Back in 2001, the New Zealand music industry organisation Recording Industry Association of New Zealand (RIANZ; now known as Recorded Music NZ) launched a campaign to combat the new practice of illicitly burning copies of CDs, which deprived artists and record companies of income. The campaign was called BRN>BRNT, i.e. “burn and get burnt” and its aim was to educate young people that burning CDs or buying burnt CDs was not cool.
The campaign’s name was inspired by newfangled text-speak, targeting the youth who were texting and burning, burning and texting. And probably even texting about burning. (Here’s a funny side effect of the spelling – in HTML, > is the code for the greater-than symbol, so while I was googling up about BRN>BRNT, I kept finding webpages that had displayed the name as BRN>BRNT, which is truthful, though unfortunate for the campaign.)
The idea was that around New Zealand, enterprising whippersnappers were burning copies of popular CDs on their home computers, then taking them to school and selling them. A Herald article noted that, “American pop act Destiny’s Child, English rock star Robbie Williams and Britney Spears are said to be big sellers. Kiwi music is also holding its own in the playground, with Che Fu and the Feelers in high demand.”
This is nothing new. Back in my day, it was very ordinary to lend friends one of your tapes so they could go home and dub off a copy on their Sanyo ghettoblaster. No one was selling anything, but maybe you’d buy a blank tape for your friend to dub onto. Back then, my friends and I didn’t have $15 to plonk down for every new tape we wanted, just as the kids of 2001 didn’t have an unlimited supply of cash for those $35 CDs.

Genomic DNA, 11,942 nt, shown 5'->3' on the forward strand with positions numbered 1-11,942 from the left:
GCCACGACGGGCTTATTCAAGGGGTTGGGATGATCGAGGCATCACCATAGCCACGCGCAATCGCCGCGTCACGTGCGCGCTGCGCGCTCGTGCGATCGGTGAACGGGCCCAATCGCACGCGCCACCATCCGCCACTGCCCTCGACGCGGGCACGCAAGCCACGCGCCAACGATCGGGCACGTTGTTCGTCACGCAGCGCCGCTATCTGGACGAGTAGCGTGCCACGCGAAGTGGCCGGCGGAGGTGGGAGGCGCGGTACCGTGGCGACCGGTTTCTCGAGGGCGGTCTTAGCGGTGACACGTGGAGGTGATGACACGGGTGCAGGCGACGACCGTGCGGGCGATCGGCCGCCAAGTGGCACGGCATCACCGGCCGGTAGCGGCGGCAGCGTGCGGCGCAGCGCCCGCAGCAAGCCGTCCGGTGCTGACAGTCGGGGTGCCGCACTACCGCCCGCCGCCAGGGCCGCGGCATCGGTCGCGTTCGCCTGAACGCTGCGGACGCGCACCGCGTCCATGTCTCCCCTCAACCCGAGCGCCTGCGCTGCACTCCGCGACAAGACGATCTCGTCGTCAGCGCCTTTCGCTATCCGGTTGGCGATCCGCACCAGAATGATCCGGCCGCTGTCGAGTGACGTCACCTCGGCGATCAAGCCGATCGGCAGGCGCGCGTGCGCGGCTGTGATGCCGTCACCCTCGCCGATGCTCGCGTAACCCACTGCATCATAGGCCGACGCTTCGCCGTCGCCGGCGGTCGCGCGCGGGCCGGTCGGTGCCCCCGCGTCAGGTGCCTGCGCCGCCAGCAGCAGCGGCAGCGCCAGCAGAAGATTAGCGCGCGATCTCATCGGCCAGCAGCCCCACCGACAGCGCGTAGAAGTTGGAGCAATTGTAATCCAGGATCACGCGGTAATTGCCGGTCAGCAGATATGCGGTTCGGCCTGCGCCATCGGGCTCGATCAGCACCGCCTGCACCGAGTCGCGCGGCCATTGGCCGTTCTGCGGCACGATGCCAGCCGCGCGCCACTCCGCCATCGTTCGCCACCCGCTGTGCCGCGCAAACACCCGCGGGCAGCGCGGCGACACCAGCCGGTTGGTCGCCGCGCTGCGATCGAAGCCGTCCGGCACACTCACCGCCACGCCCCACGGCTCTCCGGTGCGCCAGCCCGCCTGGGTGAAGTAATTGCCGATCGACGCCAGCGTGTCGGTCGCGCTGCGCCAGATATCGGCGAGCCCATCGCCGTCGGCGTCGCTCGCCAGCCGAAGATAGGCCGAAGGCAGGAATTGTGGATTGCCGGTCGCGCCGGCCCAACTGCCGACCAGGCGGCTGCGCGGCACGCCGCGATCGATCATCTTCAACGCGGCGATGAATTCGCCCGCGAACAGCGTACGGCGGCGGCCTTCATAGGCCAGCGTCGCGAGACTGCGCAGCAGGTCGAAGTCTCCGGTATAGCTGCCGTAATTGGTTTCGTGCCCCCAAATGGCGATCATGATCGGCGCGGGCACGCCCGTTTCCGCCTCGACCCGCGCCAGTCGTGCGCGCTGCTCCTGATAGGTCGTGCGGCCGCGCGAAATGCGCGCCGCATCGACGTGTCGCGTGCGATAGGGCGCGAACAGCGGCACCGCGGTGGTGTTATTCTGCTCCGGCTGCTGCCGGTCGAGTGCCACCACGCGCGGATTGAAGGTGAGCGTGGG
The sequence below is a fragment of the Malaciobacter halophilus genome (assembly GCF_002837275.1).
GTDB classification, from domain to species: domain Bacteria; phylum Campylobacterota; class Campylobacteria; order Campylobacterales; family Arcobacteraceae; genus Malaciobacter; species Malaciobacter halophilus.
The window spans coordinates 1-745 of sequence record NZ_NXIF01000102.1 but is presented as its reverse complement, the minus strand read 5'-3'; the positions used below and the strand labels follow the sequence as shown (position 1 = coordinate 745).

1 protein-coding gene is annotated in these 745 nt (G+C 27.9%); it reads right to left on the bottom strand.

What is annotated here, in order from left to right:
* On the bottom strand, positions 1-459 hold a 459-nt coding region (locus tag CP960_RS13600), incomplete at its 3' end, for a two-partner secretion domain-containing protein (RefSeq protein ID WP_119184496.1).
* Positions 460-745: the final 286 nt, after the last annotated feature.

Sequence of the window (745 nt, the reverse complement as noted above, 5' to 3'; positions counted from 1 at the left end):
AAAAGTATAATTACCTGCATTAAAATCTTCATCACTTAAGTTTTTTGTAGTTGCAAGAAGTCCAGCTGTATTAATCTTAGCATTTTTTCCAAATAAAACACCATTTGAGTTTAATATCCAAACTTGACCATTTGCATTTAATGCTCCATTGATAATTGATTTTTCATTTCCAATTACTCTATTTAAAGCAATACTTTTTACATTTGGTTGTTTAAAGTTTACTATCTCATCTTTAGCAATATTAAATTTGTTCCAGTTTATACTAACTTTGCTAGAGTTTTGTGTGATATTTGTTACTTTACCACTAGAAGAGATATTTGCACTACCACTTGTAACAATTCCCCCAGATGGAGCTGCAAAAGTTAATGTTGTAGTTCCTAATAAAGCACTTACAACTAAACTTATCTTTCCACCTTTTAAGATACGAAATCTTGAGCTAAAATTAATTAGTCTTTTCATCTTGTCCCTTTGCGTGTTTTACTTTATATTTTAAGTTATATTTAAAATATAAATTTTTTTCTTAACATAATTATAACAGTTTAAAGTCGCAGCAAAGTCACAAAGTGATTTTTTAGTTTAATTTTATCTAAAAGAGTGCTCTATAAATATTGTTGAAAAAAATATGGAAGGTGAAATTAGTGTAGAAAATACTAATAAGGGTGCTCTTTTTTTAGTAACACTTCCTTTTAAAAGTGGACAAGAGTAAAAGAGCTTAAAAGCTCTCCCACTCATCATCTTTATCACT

Oh, but other rapscallions were selling burnt CDs down at local markets. How dare members of the public have the option of paying $10 or even $5 for a CD that should rightfully be retailing for $35? Something had to be done.
Well, the industry’s reaction was to launch a campaign that included Dave Dobbyn in burn makeup looking like he was going to a fancy dress party as a comedy Satan, warning the burners not to burn. The Herald article noted, “Dave Dobbyn is probably less popular with the kids.” Well, he’s no Beyonce.
The campaign was all over the media, including youth and music media. I remember full-page ads in music magazines with Dave Dobbyn’s red face imploring kids to just stop it.
It was ok to laugh at the campaigns of the 1980s designed to stop home taping, but the BRN>BRNT campaign was serious. If they didn’t do something, all those home burners would kill the music industry. Or as a passionate writer at NZGirl put it, “if you continue to purchase pirated CD’s your killing your own dream”.
This was all happening at the same time as labels were starting to introduce copy-protected CDs, which made no one happy, and could be cracked with basic geek skills. And then there was the awkwardness of Sony’s electronics division manufacturing CD burners and blank CDs while its music division raged against them. Worth reading is this forum discussion at electronic music culture website Biggie from 2002 – the smart music lovers of the site aren’t convinced.